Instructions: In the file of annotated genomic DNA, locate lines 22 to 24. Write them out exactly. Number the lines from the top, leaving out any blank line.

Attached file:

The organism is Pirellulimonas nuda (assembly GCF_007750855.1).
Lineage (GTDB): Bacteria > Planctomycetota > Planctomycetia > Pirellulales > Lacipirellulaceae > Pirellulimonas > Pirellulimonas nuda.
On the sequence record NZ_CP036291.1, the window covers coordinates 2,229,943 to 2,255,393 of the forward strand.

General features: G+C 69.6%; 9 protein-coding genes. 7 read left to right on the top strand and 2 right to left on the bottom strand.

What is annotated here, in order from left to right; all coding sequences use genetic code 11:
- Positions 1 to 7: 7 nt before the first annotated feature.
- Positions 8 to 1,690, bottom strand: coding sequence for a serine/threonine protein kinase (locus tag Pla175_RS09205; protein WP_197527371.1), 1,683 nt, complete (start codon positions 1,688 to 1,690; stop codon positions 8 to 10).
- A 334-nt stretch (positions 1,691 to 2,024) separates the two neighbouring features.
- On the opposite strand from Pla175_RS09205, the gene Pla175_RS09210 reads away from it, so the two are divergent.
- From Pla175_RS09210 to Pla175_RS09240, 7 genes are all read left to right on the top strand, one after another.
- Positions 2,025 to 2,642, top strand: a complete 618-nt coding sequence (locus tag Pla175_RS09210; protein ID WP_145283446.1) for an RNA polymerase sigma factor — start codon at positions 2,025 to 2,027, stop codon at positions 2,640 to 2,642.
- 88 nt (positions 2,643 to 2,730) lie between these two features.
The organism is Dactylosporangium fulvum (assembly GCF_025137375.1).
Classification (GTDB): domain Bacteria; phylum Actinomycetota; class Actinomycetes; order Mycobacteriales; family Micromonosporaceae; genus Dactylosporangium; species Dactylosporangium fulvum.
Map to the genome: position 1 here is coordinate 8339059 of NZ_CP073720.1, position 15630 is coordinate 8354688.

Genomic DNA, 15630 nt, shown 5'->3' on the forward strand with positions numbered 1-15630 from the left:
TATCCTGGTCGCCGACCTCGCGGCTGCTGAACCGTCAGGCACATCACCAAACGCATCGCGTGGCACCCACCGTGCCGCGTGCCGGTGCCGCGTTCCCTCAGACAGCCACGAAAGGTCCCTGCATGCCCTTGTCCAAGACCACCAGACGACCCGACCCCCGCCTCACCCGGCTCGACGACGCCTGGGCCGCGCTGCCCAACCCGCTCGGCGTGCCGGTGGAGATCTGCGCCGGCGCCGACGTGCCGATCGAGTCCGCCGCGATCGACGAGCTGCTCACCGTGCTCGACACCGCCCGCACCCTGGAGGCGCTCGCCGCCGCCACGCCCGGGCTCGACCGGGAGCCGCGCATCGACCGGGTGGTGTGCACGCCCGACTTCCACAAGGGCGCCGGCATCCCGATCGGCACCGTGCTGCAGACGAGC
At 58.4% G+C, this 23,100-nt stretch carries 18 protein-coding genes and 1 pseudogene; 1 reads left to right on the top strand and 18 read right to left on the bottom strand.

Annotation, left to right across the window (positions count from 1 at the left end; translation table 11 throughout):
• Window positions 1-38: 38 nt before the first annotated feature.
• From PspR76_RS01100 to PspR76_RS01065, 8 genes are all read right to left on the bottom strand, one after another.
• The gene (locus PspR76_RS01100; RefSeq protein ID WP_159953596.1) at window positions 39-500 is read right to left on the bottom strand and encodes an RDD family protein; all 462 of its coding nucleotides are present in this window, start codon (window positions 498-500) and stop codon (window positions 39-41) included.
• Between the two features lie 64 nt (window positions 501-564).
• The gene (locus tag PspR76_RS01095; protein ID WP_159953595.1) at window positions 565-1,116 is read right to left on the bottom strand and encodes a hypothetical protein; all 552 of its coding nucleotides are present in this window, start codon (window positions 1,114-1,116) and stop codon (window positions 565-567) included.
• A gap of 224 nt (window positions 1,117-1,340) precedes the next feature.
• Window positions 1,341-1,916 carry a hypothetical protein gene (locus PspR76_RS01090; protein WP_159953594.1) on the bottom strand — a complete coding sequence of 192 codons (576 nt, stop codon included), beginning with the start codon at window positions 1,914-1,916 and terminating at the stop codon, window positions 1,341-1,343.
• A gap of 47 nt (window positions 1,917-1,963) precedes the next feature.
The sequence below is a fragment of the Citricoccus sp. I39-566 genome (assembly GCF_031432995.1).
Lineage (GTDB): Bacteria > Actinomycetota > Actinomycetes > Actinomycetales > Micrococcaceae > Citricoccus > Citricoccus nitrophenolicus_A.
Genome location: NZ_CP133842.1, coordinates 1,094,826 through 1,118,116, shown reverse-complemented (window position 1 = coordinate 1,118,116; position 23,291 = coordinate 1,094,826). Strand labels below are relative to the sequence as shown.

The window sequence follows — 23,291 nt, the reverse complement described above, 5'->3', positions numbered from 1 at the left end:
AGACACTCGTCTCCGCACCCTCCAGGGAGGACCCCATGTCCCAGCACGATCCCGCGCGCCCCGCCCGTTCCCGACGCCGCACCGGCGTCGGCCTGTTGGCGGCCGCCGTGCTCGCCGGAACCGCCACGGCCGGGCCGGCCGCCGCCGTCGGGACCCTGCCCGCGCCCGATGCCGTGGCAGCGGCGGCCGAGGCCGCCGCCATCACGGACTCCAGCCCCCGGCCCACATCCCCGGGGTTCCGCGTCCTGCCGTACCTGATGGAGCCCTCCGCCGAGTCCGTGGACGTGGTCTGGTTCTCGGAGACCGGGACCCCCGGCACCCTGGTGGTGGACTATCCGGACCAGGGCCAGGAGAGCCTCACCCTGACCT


• The gene (locus PspR76_RS01100; RefSeq protein ID WP_159953596.1) at window positions 39-500 is read right to left on the bottom strand and encodes an RDD family protein; all 462 of its coding nucleotides are present in this window, start codon (window positions 498-500) and stop codon (window positions 39-41) included.
• Between the two features lie 64 nt (window positions 501-564).
• The gene (locus tag PspR76_RS01095; protein ID WP_159953595.1) at window positions 565-1,116 is read right to left on the bottom strand and encodes a hypothetical protein; all 552 of its coding nucleotides are present in this window, start codon (window positions 1,114-1,116) and stop codon (window positions 565-567) included.